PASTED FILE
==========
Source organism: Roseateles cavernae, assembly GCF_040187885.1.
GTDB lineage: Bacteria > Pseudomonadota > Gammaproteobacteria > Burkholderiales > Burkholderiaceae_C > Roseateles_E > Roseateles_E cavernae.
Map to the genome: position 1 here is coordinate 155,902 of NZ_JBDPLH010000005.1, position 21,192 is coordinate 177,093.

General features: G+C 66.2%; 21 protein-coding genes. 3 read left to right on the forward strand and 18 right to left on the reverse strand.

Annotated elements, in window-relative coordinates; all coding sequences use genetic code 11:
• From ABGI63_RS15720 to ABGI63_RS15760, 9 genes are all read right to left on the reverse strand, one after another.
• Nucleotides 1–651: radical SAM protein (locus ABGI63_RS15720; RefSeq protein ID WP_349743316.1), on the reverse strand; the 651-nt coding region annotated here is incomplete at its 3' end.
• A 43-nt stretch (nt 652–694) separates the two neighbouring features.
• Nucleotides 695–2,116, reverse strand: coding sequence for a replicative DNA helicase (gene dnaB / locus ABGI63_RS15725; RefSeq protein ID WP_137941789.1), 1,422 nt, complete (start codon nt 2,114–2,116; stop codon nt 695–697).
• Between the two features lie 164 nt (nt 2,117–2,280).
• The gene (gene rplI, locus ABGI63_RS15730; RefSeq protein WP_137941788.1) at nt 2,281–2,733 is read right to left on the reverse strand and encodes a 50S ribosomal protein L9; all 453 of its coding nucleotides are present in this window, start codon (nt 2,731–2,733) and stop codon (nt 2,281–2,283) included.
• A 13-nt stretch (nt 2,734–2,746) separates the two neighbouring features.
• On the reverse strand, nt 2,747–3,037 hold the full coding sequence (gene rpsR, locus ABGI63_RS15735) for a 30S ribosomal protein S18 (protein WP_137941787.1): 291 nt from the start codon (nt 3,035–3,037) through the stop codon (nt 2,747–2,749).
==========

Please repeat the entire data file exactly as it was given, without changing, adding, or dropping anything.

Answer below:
Source organism: Roseateles cavernae, assembly GCF_040187885.1.
GTDB lineage: Bacteria > Pseudomonadota > Gammaproteobacteria > Burkholderiales > Burkholderiaceae_C > Roseateles_E > Roseateles_E cavernae.
Map to the genome: position 1 here is coordinate 155,902 of NZ_JBDPLH010000005.1, position 21,192 is coordinate 177,093.

General features: G+C 66.2%; 21 protein-coding genes. 3 read left to right on the forward strand and 18 right to left on the reverse strand.

Annotated elements, in window-relative coordinates; all coding sequences use genetic code 11:
• From ABGI63_RS15720 to ABGI63_RS15760, 9 genes are all read right to left on the reverse strand, one after another.
• Nucleotides 1–651: radical SAM protein (locus ABGI63_RS15720; RefSeq protein ID WP_349743316.1), on the reverse strand; the 651-nt coding region annotated here is incomplete at its 3' end.
• A 43-nt stretch (nt 652–694) separates the two neighbouring features.
• Nucleotides 695–2,116, reverse strand: coding sequence for a replicative DNA helicase (gene dnaB / locus ABGI63_RS15725; RefSeq protein ID WP_137941789.1), 1,422 nt, complete (start codon nt 2,114–2,116; stop codon nt 695–697).
• Between the two features lie 164 nt (nt 2,117–2,280).
• The gene (gene rplI, locus ABGI63_RS15730; RefSeq protein WP_137941788.1) at nt 2,281–2,733 is read right to left on the reverse strand and encodes a 50S ribosomal protein L9; all 453 of its coding nucleotides are present in this window, start codon (nt 2,731–2,733) and stop codon (nt 2,281–2,283) included.
• A 13-nt stretch (nt 2,734–2,746) separates the two neighbouring features.
• On the reverse strand, nt 2,747–3,037 hold the full coding sequence (gene rpsR, locus ABGI63_RS15735) for a 30S ribosomal protein S18 (protein WP_137941787.1): 291 nt from the start codon (nt 3,035–3,037) through the stop codon (nt 2,747–2,749).